New research from Princeton shows that, although brain cells do indeed die, we can create new brain cells as we age (and new connections between brain cells — essentially, rewiring the brain).

Thanks to its NGF stimulating properties, curcumin is the best supplement for growing new brain cells fast.

4. Curcumin may prevent Alzheimer’s Disease

Through the above mechanisms, we can see that curcumin protects the brain.

But in addition to its anti-inflammatory, antioxidant, and neurotrophic benefits, curcumin specifically clears the amyloid beta protein plaques which cause Alzheimer’s.

5. Curcumin is an effective treatment for depression

Some studies show that curcumin is more effective than Prozac. Not only does it boost BDNF levels, but also boosts dopamine and serotonin in the brain.

The health benefits of turmeric / curcumin don’t stop there, but those are its main nootropic benefits.

Reading through these, it may sound like curcumin is a wonderdrug. Well, it is.

I keep a giant bag of fresh, organic turmeric in my pantry and take at least a tablespoon a day with my morning eggs or in a glass of water.

Give it a try

If you could add one thing to your daily nutritional regimen, add curcumin.

I recommend a curcumin supplement with coconut oil, like this one from Natural Stacks. Coconut oil enhances the bioavailability of curcumin, giving it an even stronger brain boost (not to mention coconut oil has tons of brain-boosting benefits).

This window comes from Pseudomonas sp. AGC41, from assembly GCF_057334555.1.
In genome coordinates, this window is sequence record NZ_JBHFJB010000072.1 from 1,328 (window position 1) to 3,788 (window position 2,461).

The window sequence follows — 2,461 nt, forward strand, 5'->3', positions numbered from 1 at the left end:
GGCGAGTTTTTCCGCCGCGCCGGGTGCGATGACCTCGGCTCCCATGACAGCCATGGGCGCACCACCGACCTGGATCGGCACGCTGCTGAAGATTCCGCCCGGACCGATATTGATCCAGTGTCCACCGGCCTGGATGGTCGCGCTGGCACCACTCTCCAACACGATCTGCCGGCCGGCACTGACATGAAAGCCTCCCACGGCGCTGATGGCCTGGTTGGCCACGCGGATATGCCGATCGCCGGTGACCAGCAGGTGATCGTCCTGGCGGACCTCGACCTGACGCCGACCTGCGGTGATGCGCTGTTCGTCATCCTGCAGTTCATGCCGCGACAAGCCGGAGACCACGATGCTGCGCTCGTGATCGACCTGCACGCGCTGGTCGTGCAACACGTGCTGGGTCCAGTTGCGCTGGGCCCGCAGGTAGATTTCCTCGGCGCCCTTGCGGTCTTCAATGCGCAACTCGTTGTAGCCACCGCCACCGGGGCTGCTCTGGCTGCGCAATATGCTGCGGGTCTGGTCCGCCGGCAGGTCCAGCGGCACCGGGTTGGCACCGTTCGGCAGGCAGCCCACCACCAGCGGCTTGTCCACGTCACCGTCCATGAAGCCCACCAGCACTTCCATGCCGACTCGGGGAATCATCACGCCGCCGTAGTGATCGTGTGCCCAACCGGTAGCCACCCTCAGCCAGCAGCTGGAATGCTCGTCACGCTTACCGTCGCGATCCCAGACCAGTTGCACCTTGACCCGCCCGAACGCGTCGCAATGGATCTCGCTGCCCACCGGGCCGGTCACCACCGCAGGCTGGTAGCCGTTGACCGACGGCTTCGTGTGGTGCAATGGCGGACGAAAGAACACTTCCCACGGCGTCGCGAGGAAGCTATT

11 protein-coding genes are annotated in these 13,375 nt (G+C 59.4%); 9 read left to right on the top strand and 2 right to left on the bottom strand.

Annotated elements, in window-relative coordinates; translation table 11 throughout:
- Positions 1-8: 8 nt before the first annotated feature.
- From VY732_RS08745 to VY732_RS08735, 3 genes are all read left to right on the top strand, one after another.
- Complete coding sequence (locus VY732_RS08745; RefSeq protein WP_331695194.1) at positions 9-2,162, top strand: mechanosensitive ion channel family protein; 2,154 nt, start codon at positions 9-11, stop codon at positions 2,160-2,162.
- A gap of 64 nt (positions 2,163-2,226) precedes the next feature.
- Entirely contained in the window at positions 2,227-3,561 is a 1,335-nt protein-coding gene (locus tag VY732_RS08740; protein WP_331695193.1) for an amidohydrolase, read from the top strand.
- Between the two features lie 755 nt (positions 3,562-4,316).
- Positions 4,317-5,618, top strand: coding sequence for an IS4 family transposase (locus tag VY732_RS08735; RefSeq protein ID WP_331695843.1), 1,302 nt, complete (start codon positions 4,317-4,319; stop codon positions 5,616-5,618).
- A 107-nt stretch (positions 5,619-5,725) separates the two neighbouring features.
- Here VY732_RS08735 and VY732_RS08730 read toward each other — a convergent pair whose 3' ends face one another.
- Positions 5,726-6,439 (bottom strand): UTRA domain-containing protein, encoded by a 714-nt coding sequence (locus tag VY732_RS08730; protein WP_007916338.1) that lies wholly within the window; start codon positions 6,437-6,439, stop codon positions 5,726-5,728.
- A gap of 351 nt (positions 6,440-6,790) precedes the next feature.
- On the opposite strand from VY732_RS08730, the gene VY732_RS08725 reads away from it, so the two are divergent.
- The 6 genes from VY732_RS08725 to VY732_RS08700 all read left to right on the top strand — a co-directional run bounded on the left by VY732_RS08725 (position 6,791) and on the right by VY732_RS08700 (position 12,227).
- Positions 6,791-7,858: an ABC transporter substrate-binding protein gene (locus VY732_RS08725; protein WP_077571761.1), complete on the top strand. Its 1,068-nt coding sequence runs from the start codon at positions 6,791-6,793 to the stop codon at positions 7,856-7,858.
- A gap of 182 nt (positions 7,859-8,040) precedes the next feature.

But don’t just take my word for it — pick up a bag of fresh curcumin powder and try it yourself.

 


Some of the best nootropics for:
mental energy:
brain hacking:
stress:
mood:
energy:
anxiety:
memory:
motivation:
learning:
focus:
sleep:
relaxing:
sex and libido:
muscles:
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Click Here to Leave a Comment Below 5 comments
Daphne - March 4, 2017

I started using Tumeric as a nootropic I am 79 Just wanted to protect my brain.

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Garry - April 7, 2017

I just started using Nootropic to enhance my daily life. I was wondering what goes well with Curcumin? Thanks in advance!

Reply
    Dan - April 7, 2017

    Hey Garry, combine it with anything that improves bioabsorption. Two good options are: bioperene and coconut oil.

    It taste bitter, so adding something sweet like honey improves enjoyment of food (unless you take a supplement).

    Cheers!

    Reply
Simon - May 2, 2017

Do curcumin and tumeric taste the same? I guess I’m wondering if I can just take a recipe that calls for tumeric and replace it with curcumin, or will that completely ruin the flavor of the meal?

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Darren Davies - June 26, 2017

A study undertaken by a University in Florida, USA – ‘Curcumin reverses impaired hippocampal neurogenesis and increases serotonin receptor 1A mRNA and brain-derived neurotrophic factor expression in chronically stressed rat’ discovered that Curcumin increased the levels of brain-derived neurotrophic factor in the brains of rats.

https://www.ncbi.nlm.nih.gov/pubmed/17617388

The implications of this study for humans as suggested previously in this article, is that not only can Curcumin assist with neurogenesis but also by increasing serotonin can also help with depression.